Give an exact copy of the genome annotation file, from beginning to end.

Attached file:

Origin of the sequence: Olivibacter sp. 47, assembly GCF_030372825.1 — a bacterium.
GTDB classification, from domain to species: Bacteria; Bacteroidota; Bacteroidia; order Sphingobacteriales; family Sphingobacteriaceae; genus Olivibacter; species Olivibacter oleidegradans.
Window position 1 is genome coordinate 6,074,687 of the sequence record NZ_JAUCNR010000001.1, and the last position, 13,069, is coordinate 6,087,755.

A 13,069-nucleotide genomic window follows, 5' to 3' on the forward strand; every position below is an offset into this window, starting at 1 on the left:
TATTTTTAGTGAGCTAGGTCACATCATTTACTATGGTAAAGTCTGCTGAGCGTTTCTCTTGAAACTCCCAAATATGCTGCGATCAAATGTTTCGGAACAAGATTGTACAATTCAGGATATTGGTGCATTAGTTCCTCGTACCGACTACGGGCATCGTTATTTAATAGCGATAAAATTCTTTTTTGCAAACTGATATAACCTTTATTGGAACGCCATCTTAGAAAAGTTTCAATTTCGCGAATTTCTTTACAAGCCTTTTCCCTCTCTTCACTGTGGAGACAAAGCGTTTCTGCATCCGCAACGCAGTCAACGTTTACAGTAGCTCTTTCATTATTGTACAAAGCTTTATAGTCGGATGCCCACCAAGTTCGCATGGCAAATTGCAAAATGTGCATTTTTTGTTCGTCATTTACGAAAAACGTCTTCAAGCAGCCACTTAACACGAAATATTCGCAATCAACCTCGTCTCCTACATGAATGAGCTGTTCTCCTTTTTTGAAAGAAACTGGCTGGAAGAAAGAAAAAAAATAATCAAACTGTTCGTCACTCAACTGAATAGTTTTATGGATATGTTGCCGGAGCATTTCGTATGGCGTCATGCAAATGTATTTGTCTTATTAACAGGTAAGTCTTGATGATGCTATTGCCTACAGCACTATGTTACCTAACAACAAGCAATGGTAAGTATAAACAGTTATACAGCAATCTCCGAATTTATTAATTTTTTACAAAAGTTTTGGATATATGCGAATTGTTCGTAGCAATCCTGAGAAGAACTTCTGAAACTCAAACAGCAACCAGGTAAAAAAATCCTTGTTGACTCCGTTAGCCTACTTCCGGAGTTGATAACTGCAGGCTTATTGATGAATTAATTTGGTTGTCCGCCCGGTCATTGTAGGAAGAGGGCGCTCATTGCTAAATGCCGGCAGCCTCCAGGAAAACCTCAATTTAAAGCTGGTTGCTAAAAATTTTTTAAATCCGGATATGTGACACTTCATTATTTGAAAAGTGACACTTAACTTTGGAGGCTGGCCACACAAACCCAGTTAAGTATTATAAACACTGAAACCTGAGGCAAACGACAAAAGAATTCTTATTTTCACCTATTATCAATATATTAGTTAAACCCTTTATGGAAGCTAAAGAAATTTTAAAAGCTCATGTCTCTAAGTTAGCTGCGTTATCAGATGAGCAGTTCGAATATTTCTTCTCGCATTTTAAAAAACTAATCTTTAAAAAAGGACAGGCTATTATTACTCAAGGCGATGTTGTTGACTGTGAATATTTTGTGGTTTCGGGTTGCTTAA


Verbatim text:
Origin of the sequence: Olivibacter sp. 47, assembly GCF_030372825.1 — a bacterium.
GTDB classification, from domain to species: Bacteria; Bacteroidota; Bacteroidia; order Sphingobacteriales; family Sphingobacteriaceae; genus Olivibacter; species Olivibacter oleidegradans.
Window position 1 is genome coordinate 6,074,687 of the sequence record NZ_JAUCNR010000001.1, and the last position, 13,069, is coordinate 6,087,755.

A 13,069-nucleotide genomic window follows, 5' to 3' on the forward strand; every position below is an offset into this window, starting at 1 on the left:
TATTTTTAGTGAGCTAGGTCACATCATTTACTATGGTAAAGTCTGCTGAGCGTTTCTCTTGAAACTCCCAAATATGCTGCGATCAAATGTTTCGGAACAAGATTGTACAATTCAGGATATTGGTGCATTAGTTCCTCGTACCGACTACGGGCATCGTTATTTAATAGCGATAAAATTCTTTTTTGCAAACTGATATAACCTTTATTGGAACGCCATCTTAGAAAAGTTTCAATTTCGCGAATTTCTTTACAAGCCTTTTCCCTCTCTTCACTGTGGAGACAAAGCGTTTCTGCATCCGCAACGCAGTCAACGTTTACAGTAGCTCTTTCATTATTGTACAAAGCTTTATAGTCGGATGCCCACCAAGTTCGCATGGCAAATTGCAAAATGTGCATTTTTTGTTCGTCATTTACGAAAAACGTCTTCAAGCAGCCACTTAACACGAAATATTCGCAATCAACCTCGTCTCCTACATGAATGAGCTGTTCTCCTTTTTTGAAAGAAACTGGCTGGAAGAAAGAAAAAAAATAATCAAACTGTTCGTCACTCAACTGAATAGTTTTATGGATATGTTGCCGGAGCATTTCGTATGGCGTCATGCAAATGTATTTGTCTTATTAACAGGTAAGTCTTGATGATGCTATTGCCTACAGCACTATGTTACCTAACAACAAGCAATGGTAAGTATAAACAGTTATACAGCAATCTCCGAATTTATTAATTTTTTACAAAAGTTTTGGATATATGCGAATTGTTCGTAGCAATCCTGAGAAGAACTTCTGAAACTCAAACAGCAACCAGGTAAAAAAATCCTTGTTGACTCCGTTAGCCTACTTCCGGAGTTGATAACTGCAGGCTTATTGATGAATTAATTTGGTTGTCCGCCCGGTCATTGTAGGAAGAGGGCGCTCATTGCTAAATGCCGGCAGCCTCCAGGAAAACCTCAATTTAAAGCTGGTTGCTAAAAATTTTTTAAATCCGGATATGTGACACTTCATTATTTGAAAAGTGACACTTAACTTTGGAGGCTGGCCACACAAACCCAGTTAAGTATTATAAACACTGAAACCTGAGGCAAACGACAAAAGAATTCTTATTTTCACCTATTATCAATATATTAGTTAAACCCTTTATGGAAGCTAAAGAAATTTTAAAAGCTCATGTCTCTAAGTTAGCTGCGTTATCAGATGAGCAGTTCGAATATTTCTTCTCGCATTTTAAAAAACTAATCTTTAAAAAAGGACAGGCTATTATTACTCAAGGCGATGTTGTTGACTGTGAATATTTTGTGGTTTCGGGTTGCTTAA